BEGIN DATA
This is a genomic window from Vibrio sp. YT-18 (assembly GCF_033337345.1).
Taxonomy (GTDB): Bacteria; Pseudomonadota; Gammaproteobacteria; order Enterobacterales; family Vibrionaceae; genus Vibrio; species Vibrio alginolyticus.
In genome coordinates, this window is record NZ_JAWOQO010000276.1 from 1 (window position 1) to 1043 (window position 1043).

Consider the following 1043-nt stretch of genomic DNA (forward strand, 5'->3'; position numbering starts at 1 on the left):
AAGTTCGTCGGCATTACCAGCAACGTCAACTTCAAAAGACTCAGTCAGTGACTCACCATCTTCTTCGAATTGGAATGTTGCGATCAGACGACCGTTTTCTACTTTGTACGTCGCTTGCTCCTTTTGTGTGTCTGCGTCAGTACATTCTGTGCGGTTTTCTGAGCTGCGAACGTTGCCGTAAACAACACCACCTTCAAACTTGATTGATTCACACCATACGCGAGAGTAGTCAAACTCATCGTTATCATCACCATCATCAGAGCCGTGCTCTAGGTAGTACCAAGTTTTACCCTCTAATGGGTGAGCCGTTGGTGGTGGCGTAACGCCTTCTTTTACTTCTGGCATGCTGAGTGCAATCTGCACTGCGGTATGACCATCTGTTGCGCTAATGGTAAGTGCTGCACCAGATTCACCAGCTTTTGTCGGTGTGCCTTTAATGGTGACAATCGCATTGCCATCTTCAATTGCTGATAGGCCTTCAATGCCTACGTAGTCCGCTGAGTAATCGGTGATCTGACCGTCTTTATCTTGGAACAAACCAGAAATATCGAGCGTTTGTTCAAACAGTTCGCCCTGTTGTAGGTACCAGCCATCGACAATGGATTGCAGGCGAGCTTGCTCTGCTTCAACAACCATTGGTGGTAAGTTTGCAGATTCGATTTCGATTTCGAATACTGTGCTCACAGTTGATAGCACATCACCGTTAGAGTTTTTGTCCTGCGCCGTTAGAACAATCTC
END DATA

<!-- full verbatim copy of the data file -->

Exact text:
This is a genomic window from Vibrio sp. YT-18 (assembly GCF_033337345.1).
Taxonomy (GTDB): Bacteria; Pseudomonadota; Gammaproteobacteria; order Enterobacterales; family Vibrionaceae; genus Vibrio; species Vibrio alginolyticus.
In genome coordinates, this window is record NZ_JAWOQO010000276.1 from 1 (window position 1) to 1043 (window position 1043).

Consider the following 1043-nt stretch of genomic DNA (forward strand, 5'->3'; position numbering starts at 1 on the left):
AAGTTCGTCGGCATTACCAGCAACGTCAACTTCAAAAGACTCAGTCAGTGACTCACCATCTTCTTCGAATTGGAATGTTGCGATCAGACGACCGTTTTCTACTTTGTACGTCGCTTGCTCCTTTTGTGTGTCTGCGTCAGTACATTCTGTGCGGTTTTCTGAGCTGCGAACGTTGCCGTAAACAACACCACCTTCAAACTTGATTGATTCACACCATACGCGAGAGTAGTCAAACTCATCGTTATCATCACCATCATCAGAGCCGTGCTCTAGGTAGTACCAAGTTTTACCCTCTAATGGGTGAGCCGTTGGTGGTGGCGTAACGCCTTCTTTTACTTCTGGCATGCTGAGTGCAATCTGCACTGCGGTATGACCATCTGTTGCGCTAATGGTAAGTGCTGCACCAGATTCACCAGCTTTTGTCGGTGTGCCTTTAATGGTGACAATCGCATTGCCATCTTCAATTGCTGATAGGCCTTCAATGCCTACGTAGTCCGCTGAGTAATCGGTGATCTGACCGTCTTTATCTTGGAACAAACCAGAAATATCGAGCGTTTGTTCAAACAGTTCGCCCTGTTGTAGGTACCAGCCATCGACAATGGATTGCAGGCGAGCTTGCTCTGCTTCAACAACCATTGGTGGTAAGTTTGCAGATTCGATTTCGATTTCGAATACTGTGCTCACAGTTGATAGCACATCACCGTTAGAGTTTTTGTCCTGCGCCGTTAGAACAATCTC